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16 August 2016

Indian Government Audit Says Boeing Failed to Meet C-17 Aircraft Offset Obligations

In July 2016, the Indian government auditor slammed the Indian Air Force (IAF) and Boeing for underutilising the operational capabilities of the ten C-17 GLOBEMASTER aircraft.

The Comptroller and Auditor General (CAG), in its report to the Parliament, said that Boeing had failed to meet offset commitments, missing its deadline way back in 2013.

As part of its offset deal, Boeing was required to set up a C-17 simulator centre required to train pilots and a platform training facility for maintenance training worth U$97 million and $38.21 million respectively by 2013, according to the CAG.

However, it is important to note that Boeing and Mahindra Defence Systems opened a C-17 training centre for the IAF only two weeks before the government report was published.

Gene Cunningham, Vice President, Global Sales, Defense, Space & Security; Gp. Capt. TR Ravi Commanding Officer 81 Squadron Indian Air Force (IAF); S. P. Shukla, Group President, Aerospace & Defence Sector, and Chairman, Mahindra Defence Systems; Air Marshal BS Dhanoa, Vice Chief of Air Staff, IAF; and Pratyush Kumar, President, Boeing India, inaugurate the Boeing C-17 Simulation Training Centre in Gurgaon on 8 July. (Photo: Boeing)

The centre features a complete training solution for C-17 pilots and loadmasters with advanced simulation, courseware and computer-based training to practice the complete range of tasks required for military airlift operations and humanitarian missions, along with other situations such as aerial refuelling and emergency procedures, according to Boeing.

However, Boeing is also accused of failing to meet other contractual obligations. The aircraft-maker was expected to set up a special support infrastructure worth $152 million by July 2013, but has yet to do so. That CAG notes that surprisingly conditions to impose fines for late delivery of supplies and infrastructure are nonexistent.

The report also noted that the performance of the aircraft was severely affected due to a lack of ground equipment. The CAG blamed, “non-availability of runways with appropriate pavement classification number and lack of ground equipment at various bases for the underutilisation,” of the aircraft.

In order to reduce ground time of a strategic asset whose main aim was rapid deployment, all units conveying load on regular basis on C-17 aircraft should have a required material handling equipment (MHE), trained fork lifter driver and trained manpower for palletization1 of their load,” according to the report.

For the purpose of loading and unloading, a fork lifter weighing 13t was always being carried in the aircraft, as other units did not have ground-handling equipment.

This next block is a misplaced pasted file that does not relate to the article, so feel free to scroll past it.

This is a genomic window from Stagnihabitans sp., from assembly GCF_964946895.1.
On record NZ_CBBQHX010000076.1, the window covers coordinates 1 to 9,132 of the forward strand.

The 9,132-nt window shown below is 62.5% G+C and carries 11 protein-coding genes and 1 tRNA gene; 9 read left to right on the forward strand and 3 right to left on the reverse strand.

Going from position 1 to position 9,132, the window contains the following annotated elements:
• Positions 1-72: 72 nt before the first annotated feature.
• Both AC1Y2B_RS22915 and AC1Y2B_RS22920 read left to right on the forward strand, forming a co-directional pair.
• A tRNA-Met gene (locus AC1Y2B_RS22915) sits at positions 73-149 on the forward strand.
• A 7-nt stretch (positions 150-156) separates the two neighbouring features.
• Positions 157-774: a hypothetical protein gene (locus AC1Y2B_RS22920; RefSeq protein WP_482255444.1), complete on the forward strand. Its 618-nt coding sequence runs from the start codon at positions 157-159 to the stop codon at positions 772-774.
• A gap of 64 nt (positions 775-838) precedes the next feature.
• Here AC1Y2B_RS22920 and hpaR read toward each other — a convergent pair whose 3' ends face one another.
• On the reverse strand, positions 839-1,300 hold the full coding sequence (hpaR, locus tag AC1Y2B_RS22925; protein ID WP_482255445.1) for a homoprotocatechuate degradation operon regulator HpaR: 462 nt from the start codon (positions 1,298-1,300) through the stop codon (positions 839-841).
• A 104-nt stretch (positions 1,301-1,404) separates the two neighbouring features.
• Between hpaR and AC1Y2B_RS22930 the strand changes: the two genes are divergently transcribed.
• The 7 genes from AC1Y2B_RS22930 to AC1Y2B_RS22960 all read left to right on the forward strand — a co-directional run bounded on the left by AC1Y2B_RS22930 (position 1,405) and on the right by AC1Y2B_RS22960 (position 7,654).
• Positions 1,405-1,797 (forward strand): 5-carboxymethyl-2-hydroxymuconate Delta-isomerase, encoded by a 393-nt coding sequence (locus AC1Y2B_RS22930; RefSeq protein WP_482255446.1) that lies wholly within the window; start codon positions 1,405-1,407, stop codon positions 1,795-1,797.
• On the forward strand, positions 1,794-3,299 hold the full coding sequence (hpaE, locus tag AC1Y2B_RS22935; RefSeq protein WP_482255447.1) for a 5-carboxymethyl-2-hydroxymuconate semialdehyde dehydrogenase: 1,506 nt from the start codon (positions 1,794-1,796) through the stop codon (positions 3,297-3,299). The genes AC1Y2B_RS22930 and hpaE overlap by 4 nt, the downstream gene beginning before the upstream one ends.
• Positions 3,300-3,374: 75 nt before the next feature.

“This fork lifter occupies 35% of the cargo space leaving limited space for payload. Due to this space restriction, C-17 aircraft had to undertake more than one sortie on the same day to airlift cargo from same destination, on many occasions,” the report said. The aircraft is capable of carrying a maximum of 70t for a range of 4,200 kilometres.

With cost of Rs.43.19lakh per flying hour for C-17 aircraft, this was imprudent,” the CAG said. The annual average load airlifted by C-17 ranged 13-18t per sortie, against the aircraft’s payload capacity of 70 tonnes.

The report adds: “The operating squadron of the IAF stated that C-17 aircraft could carry only 35t of load (40t in winter) and on a few occasions, the C-17 was tasked for only 26 tonnes.”

According to Boeing, the long-range heavy transport aircraft has in-flight refuelling capabilities and a range of 4,200km with a maximum payload of 70mt and 9,000km with a reduced payload of 40 tonnes.

The IAF procured 10 Boeing C-17 GLOBEMASTER III aircraft and associated equipment at a total cost of $4.1 billion from the US through FMS in June 2011.

The operating squadron stated in September 2015 that C-17 aircraft could carry only 35t of load — 40t in winters — and on a few occasions, C-17 was tasked for only 26 tonnes.

The CAG also hit the Indian Navy hard. In the same report to the Parliament, it was revealed that Navy’s Russian-origin MiG-29K aircraft, currently operating on the INS Vikramaditya was riddled with a number of problems. Such as engine and airframe problems, deficiencies in its fly-by-wire system and poor serviceability.

The deficiencies in the maritime fighter have compromised its battle-readiness. According to the report, the serviceability of the single-seat MiG-29K ranged from an unimpressive 15.93-37.63 % while that of the twin-seat trainer MiG-29KUB hovered between 21.3% and 47.14 percent.
The Indian DoD recently placed an order for an additional 45 aircraft to be deployed on the indigenous aircraft carrier (IAC) currently being built at the state-owned Cochin Shipyard.
Bindiya Carmeline Thomas